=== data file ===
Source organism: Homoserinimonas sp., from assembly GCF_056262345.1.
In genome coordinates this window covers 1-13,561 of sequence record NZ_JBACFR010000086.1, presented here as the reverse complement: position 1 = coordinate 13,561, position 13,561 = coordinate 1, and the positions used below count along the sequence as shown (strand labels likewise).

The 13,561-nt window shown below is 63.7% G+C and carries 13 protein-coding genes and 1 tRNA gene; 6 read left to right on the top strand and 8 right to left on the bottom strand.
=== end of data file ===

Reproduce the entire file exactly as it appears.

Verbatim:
Source organism: Homoserinimonas sp., from assembly GCF_056262345.1.
In genome coordinates this window covers 1-13,561 of sequence record NZ_JBACFR010000086.1, presented here as the reverse complement: position 1 = coordinate 13,561, position 13,561 = coordinate 1, and the positions used below count along the sequence as shown (strand labels likewise).

The 13,561-nt window shown below is 63.7% G+C and carries 13 protein-coding genes and 1 tRNA gene; 6 read left to right on the top strand and 8 right to left on the bottom strand.